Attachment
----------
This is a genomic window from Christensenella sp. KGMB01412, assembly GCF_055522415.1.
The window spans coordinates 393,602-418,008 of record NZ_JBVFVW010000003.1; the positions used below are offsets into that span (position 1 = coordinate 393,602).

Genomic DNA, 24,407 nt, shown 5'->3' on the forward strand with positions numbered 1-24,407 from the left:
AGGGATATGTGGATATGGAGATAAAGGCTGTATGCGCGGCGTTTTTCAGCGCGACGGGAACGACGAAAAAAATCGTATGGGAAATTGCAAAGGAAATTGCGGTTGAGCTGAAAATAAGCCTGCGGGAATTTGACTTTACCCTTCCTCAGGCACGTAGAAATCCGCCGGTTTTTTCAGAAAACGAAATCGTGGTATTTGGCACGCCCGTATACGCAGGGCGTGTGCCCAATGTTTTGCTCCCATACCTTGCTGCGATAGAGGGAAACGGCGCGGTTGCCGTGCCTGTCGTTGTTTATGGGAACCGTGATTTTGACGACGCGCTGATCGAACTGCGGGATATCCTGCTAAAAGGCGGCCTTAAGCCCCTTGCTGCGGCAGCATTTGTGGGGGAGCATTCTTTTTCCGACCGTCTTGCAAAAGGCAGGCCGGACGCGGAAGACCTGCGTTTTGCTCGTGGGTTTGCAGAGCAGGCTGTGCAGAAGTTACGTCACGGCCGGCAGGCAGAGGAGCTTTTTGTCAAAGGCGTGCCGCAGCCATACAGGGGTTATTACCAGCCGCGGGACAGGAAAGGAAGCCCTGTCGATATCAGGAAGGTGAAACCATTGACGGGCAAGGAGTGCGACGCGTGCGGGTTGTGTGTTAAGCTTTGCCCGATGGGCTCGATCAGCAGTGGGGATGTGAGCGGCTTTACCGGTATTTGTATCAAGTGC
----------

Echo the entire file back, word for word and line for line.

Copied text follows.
This is a genomic window from Christensenella sp. KGMB01412, assembly GCF_055522415.1.
The window spans coordinates 393,602-418,008 of record NZ_JBVFVW010000003.1; the positions used below are offsets into that span (position 1 = coordinate 393,602).

Genomic DNA, 24,407 nt, shown 5'->3' on the forward strand with positions numbered 1-24,407 from the left:
AGGGATATGTGGATATGGAGATAAAGGCTGTATGCGCGGCGTTTTTCAGCGCGACGGGAACGACGAAAAAAATCGTATGGGAAATTGCAAAGGAAATTGCGGTTGAGCTGAAAATAAGCCTGCGGGAATTTGACTTTACCCTTCCTCAGGCACGTAGAAATCCGCCGGTTTTTTCAGAAAACGAAATCGTGGTATTTGGCACGCCCGTATACGCAGGGCGTGTGCCCAATGTTTTGCTCCCATACCTTGCTGCGATAGAGGGAAACGGCGCGGTTGCCGTGCCTGTCGTTGTTTATGGGAACCGTGATTTTGACGACGCGCTGATCGAACTGCGGGATATCCTGCTAAAAGGCGGCCTTAAGCCCCTTGCTGCGGCAGCATTTGTGGGGGAGCATTCTTTTTCCGACCGTCTTGCAAAAGGCAGGCCGGACGCGGAAGACCTGCGTTTTGCTCGTGGGTTTGCAGAGCAGGCTGTGCAGAAGTTACGTCACGGCCGGCAGGCAGAGGAGCTTTTTGTCAAAGGCGTGCCGCAGCCATACAGGGGTTATTACCAGCCGCGGGACAGGAAAGGAAGCCCTGTCGATATCAGGAAGGTGAAACCATTGACGGGCAAGGAGTGCGACGCGTGCGGGTTGTGTGTTAAGCTTTGCCCGATGGGCTCGATCAGCAGTGGGGATGTGAGCGGCTTTACCGGTATTTGTATCAAGTGC